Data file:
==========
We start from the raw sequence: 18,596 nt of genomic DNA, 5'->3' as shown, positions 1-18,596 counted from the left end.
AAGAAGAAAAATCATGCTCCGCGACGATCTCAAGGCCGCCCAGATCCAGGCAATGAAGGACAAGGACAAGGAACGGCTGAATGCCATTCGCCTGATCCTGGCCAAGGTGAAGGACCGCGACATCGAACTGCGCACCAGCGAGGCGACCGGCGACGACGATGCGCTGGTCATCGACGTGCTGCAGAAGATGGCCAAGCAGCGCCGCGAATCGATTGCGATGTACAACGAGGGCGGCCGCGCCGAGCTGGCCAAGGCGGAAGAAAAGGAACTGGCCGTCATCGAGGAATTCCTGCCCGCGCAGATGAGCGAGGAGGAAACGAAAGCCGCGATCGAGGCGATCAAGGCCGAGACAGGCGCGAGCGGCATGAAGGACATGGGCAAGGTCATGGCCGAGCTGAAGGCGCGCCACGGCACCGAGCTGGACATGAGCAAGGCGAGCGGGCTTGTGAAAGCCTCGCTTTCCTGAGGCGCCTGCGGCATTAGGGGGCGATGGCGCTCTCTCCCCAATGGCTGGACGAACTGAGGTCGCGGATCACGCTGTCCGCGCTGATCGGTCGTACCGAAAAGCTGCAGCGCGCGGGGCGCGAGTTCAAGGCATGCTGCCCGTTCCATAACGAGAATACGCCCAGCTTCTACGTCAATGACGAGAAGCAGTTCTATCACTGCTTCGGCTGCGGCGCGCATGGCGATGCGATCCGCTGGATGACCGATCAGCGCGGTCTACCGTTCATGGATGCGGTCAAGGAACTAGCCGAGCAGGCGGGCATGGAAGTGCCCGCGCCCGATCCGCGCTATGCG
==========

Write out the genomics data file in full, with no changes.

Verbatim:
We start from the raw sequence: 18,596 nt of genomic DNA, 5'->3' as shown, positions 1-18,596 counted from the left end.
AAGAAGAAAAATCATGCTCCGCGACGATCTCAAGGCCGCCCAGATCCAGGCAATGAAGGACAAGGACAAGGAACGGCTGAATGCCATTCGCCTGATCCTGGCCAAGGTGAAGGACCGCGACATCGAACTGCGCACCAGCGAGGCGACCGGCGACGACGATGCGCTGGTCATCGACGTGCTGCAGAAGATGGCCAAGCAGCGCCGCGAATCGATTGCGATGTACAACGAGGGCGGCCGCGCCGAGCTGGCCAAGGCGGAAGAAAAGGAACTGGCCGTCATCGAGGAATTCCTGCCCGCGCAGATGAGCGAGGAGGAAACGAAAGCCGCGATCGAGGCGATCAAGGCCGAGACAGGCGCGAGCGGCATGAAGGACATGGGCAAGGTCATGGCCGAGCTGAAGGCGCGCCACGGCACCGAGCTGGACATGAGCAAGGCGAGCGGGCTTGTGAAAGCCTCGCTTTCCTGAGGCGCCTGCGGCATTAGGGGGCGATGGCGCTCTCTCCCCAATGGCTGGACGAACTGAGGTCGCGGATCACGCTGTCCGCGCTGATCGGTCGTACCGAAAAGCTGCAGCGCGCGGGGCGCGAGTTCAAGGCATGCTGCCCGTTCCATAACGAGAATACGCCCAGCTTCTACGTCAATGACGAGAAGCAGTTCTATCACTGCTTCGGCTGCGGCGCGCATGGCGATGCGATCCGCTGGATGACCGATCAGCGCGGTCTACCGTTCATGGATGCGGTCAAGGAACTAGCCGAGCAGGCGGGCATGGAAGTGCCCGCGCCCGATCCGCGCTATGCG